“I spoke with Jerome Erdman, and they look at (Henderson) as a guy who can establish himself there in a few years,” Gibson says. “Both of our guys understand that they are probably not coming straight out of high school to becoming impact players right away… they understand they have a couple of years to work, and what’s most appealing about them is they are not afraid of hard work.”
Lee is looking to steer his academic course at UBC towards economics with the potential of law as well, while Henderson is interested in the Sports Studies program at Bishop’s.
When Hamber won the Subway Bowl B.C. Tier 2 title in 2017, it marked the first time since 1992 (John Oliver Jokers) — a span of 25 years — that a Vancouver public school had won a B.C. senior varsity football title.
Gibson’s efforts to revitalize the sport in Vancouver’s public school system has included visits by Hamber players to local elementary schools to plant the football seed at an early age, and in that way, there is something of a full-circle aspect to its impact over its first decade.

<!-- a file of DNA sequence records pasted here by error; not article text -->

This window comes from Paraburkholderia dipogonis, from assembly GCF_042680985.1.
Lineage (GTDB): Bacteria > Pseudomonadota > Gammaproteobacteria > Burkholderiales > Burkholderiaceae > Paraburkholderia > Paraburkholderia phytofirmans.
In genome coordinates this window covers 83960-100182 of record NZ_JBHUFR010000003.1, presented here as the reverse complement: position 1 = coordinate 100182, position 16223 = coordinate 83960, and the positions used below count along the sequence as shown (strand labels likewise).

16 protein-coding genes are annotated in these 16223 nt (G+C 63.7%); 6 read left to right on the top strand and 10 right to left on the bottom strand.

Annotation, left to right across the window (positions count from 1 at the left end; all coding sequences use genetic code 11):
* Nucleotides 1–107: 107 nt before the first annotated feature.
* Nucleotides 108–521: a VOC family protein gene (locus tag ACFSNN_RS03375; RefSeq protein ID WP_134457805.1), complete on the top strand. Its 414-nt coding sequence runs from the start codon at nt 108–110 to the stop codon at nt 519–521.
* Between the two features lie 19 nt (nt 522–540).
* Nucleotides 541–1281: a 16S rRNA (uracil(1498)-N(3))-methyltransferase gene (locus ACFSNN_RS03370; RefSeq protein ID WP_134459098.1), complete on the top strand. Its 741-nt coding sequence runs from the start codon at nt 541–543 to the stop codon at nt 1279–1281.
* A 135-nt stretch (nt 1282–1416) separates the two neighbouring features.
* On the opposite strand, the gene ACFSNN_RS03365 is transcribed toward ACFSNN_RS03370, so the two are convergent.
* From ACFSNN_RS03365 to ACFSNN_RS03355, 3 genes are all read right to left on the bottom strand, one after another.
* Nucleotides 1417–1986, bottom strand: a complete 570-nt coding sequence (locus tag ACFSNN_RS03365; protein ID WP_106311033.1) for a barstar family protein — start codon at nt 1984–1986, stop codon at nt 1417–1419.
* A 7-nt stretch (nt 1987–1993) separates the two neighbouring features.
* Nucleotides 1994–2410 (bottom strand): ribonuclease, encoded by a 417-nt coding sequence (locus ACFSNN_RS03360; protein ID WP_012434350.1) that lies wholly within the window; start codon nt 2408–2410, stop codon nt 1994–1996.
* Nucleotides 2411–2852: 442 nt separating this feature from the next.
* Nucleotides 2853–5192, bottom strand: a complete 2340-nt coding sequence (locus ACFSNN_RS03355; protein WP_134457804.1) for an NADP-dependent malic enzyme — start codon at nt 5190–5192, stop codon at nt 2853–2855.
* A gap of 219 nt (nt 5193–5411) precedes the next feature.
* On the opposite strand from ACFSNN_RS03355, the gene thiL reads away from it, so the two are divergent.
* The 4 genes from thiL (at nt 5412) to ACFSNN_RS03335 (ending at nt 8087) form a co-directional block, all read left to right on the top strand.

Lee, for his part, took that experience during his Grade 6 year (2013) at nearby Edith Cavell Elementary.
“In fourth grade my family moved to the west side and I didn’t know much about Hamber football,” admits Lee, who eventually followed in the footsteps of his brother Arthur, two years his senior and the quarterback of the 2017 B.C. champs.
“As part of a community outreach program, I remember that some of the Hamber players taught us how to play flag football, once a week for five weeks, and then we finished with a big jamboree.”
Now, as Eric Hamber’s senior varsity program sets hopeful sights on entering a second decade of football life this fall, the head coach reflects on the growth which has come in the move from Tier 2 to AAA.
“One of the biggest difference is the ability level of the average player at each of those tiers,” says Gibson. “I really think that a lot of our Tier 2 players could have been star players at AAA programs, but the 11th guy at Triple A is going to be a stronger player than the 11th guy at Tier 2.”
And while a Hamber player has yet to take a live university snap, both Lee and Henderson are determined to show their alma mater that the end goal is achievable.
“It’s something I take a lot of pride in,” says Henderson.